"To honor a fallen peer and adjust to life outside the war zones, four men linked by combat journey by foot from Washington, D.C., to Pennsylvania." That is how HBO describes Sebastian Junger's new documentary, The Last Patrol, which HBO is airing Monday night.
Last month I saw the film—and listened to Junger discuss it--at a screening in New York City. Certain scenes moved me, especially those showing Junger and his buddies encountering desperately poor but still proud Americans. But Junger's mawkishly romantic views of war ruined the film for me.
Junger, who attained fame and fortune in the late 1990s with his book The Perfect Storm, is an accomplished war correspondent, who has reported from Sierra Leone, Liberia, Nigeria and Bosnia.
In 2007 and 2008, he was embedded in an Army outpost in Afghanistan. He reported on that experience in a 2010 book, War, and film, Restrepo, that was nominated for an Academy Award.
In The Last Patrol, Junger and three friends— a war photojournalist and two soldiers whom Junger met in Afghanistan—tramp along train tracks, sleeping outdoors and talking about war, America and manhood.
Junger quit war reporting after his friend Tim Hetherington—the "fallen peer" referred to above--was killed in 2011 while covering Libya. But at the very beginning of Last Patrol, asked if he misses combat, Junger replies, Yes.
He started traveling to war zones because he hoped war would make him a man, and his hope was fulfilled. "I became the man I wanted to be," he says. War not only tests men's fortitude in the face of death; it also binds men together with an intimacy that civilian relationships—even marriage—cannot match.
Many veterans have a hard time reintegrating into society not because war is so traumatizing, Junger says, but because it is so "exciting." In support of this thesis, he quotes George Washington saying, after first hearing bullets whistling past him in battle, that "there is something charming in the sound."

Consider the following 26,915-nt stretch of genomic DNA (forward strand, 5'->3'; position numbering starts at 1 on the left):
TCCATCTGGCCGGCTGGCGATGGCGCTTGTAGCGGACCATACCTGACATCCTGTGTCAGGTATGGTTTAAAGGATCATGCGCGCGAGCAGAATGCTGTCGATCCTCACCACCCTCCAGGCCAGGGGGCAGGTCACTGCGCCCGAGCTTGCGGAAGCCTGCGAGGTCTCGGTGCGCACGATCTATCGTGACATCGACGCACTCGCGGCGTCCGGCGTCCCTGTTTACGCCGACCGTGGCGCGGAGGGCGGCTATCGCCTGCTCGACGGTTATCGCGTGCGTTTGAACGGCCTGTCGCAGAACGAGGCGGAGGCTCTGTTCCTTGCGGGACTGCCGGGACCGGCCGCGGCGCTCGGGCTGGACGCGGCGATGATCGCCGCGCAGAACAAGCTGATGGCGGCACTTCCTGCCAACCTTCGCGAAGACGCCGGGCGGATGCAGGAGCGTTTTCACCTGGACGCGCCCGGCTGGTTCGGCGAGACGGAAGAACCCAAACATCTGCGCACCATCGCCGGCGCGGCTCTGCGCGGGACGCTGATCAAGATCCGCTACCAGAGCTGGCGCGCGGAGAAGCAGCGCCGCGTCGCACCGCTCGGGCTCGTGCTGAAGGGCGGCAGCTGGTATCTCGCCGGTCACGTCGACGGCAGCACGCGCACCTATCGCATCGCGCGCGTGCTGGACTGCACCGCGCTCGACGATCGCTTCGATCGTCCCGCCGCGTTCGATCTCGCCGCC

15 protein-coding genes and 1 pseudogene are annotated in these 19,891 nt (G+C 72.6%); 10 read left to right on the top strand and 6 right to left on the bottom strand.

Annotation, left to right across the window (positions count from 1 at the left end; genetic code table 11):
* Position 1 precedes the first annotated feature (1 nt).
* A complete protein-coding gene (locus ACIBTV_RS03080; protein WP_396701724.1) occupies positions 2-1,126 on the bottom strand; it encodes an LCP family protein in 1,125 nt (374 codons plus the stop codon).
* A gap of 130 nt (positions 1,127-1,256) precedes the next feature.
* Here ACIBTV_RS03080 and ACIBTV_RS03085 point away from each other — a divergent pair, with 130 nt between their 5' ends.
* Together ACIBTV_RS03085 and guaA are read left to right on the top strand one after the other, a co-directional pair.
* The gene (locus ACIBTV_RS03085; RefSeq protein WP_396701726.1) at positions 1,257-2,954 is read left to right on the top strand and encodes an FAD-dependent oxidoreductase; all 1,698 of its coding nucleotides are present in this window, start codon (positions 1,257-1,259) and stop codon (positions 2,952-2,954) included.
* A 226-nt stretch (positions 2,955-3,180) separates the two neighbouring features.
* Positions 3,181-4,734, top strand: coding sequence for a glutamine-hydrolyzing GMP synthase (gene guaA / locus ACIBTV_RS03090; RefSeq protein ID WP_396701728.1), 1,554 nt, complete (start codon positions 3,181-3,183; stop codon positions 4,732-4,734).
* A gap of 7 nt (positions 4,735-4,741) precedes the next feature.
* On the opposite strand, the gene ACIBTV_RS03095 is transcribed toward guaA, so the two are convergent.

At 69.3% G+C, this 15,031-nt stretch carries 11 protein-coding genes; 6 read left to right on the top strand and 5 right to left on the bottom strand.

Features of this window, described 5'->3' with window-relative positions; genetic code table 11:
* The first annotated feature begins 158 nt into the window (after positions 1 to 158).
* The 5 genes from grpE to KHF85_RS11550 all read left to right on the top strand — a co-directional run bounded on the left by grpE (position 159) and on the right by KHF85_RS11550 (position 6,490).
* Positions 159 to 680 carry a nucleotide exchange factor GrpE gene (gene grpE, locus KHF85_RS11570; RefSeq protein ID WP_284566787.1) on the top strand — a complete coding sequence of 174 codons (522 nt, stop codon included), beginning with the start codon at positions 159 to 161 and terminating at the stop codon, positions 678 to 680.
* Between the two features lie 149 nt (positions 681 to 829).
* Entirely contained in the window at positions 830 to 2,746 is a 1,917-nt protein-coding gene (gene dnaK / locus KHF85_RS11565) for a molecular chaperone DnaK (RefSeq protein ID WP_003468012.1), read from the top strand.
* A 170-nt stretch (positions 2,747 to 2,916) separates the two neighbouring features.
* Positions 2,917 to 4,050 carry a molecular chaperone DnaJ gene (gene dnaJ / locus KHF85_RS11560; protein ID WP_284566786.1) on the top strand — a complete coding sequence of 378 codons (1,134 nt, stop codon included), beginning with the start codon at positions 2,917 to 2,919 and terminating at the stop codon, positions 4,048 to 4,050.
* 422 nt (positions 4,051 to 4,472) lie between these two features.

Junger espouses what I call the deep-roots theory of war, which holds that natural selection embedded the urge to wage war in the genes of males. "The politically incorrect truth," he once said, "is that war is extremely ingrained in us—in our evolution as humans—and we’re hardwired for it." He expands on this notion in War, citing deep-roots proponents such as chimp researcher Richard Wrangham.
Ironically, I saw Last Patrol at the Margaret Mead Film Festival in October. Mead, the great anthropologist, rejected the deep-roots theory--and with good reason, because the evidence for the theory is flimsy. [See Further Reading below for my critique of the deep-roots theory and related posts.]
Junger apparently thinks that, when he expresses his "politically incorrect" views, he is being courageous. But to me, he seems not courageous but callow. He's projecting his own infatuation with war onto others.
At the screening of his film, Junger said that he tries not to be "political," but of course the ideas he propagates have political consequences. The hypothesis that war is deeply rooted in our nature has been cited by war leaders—including Donald Rumsfeld and Barack Obama—to justify U.S. militarism. The claim that war is "exciting"—and makes men manly—has inspired millions of men throughout history to march off to slaughter.
Here's a suggestion: Instead of watching The Last Patrol, check out the World War I epic All Quiet on the Western Front, or the Vietnam War documentary Hearts and Minds, or the World War II memoir With the Old Breed. All of these works brutally dispel the kinds of romantic illusions about war indulged in by Junger.
"Sebastian Junger's documentary 'Restrepo' deserves an Oscar but his theory of war is wrong." https://blogs.scientificamerican.com/cross-check/2011/02/07/sebastian-jungers-documentary-film-restrepo-deserves-an-oscar-but-his-theory-of-war-is-wrong/
"New Report on Chimp Violence Fails to Support Deep-Roots Theory of War." https://blogs.scientificamerican.com/cross-check/2014/09/17/new-report-on-chimp-violence-fails-to-support-deep-roots-theory-of-war/
"New Study of Foragers Undermines Claim That War Has Deep Evolutionary Roots." https://blogs.scientificamerican.com/cross-check/2013/07/18/new-study-of-foragers-undermines-claim-that-war-has-deep-evolutionary-roots/
“New Study of Prehistoric Skeletons Undermines Claim that War Has Deep Evolutionary Roots.” https://blogs.scientificamerican.com/cross-check/2013/07/24/new-study-of-prehistoric-skeletons-undermines-claim-that-war-has-deep-evolutionary-roots/
“Survey of Earliest Human Settlements Undermines Claim That War Has Deep Evolutionary Roots.” https://blogs.scientificamerican.com/cross-check/2013/08/02/survey-of-earliest-human-settlements-undermines-claim-that-war-has-deep-evolutionary-roots/
"Margaret Mead's war theory kicks butt of neo-Darwinian and Malthusian models." https://blogs.scientificamerican.com/cross-check/2010/11/08/margaret-meads-war-theory-kicks-butt-of-neo-darwinian-and-malthusian-models/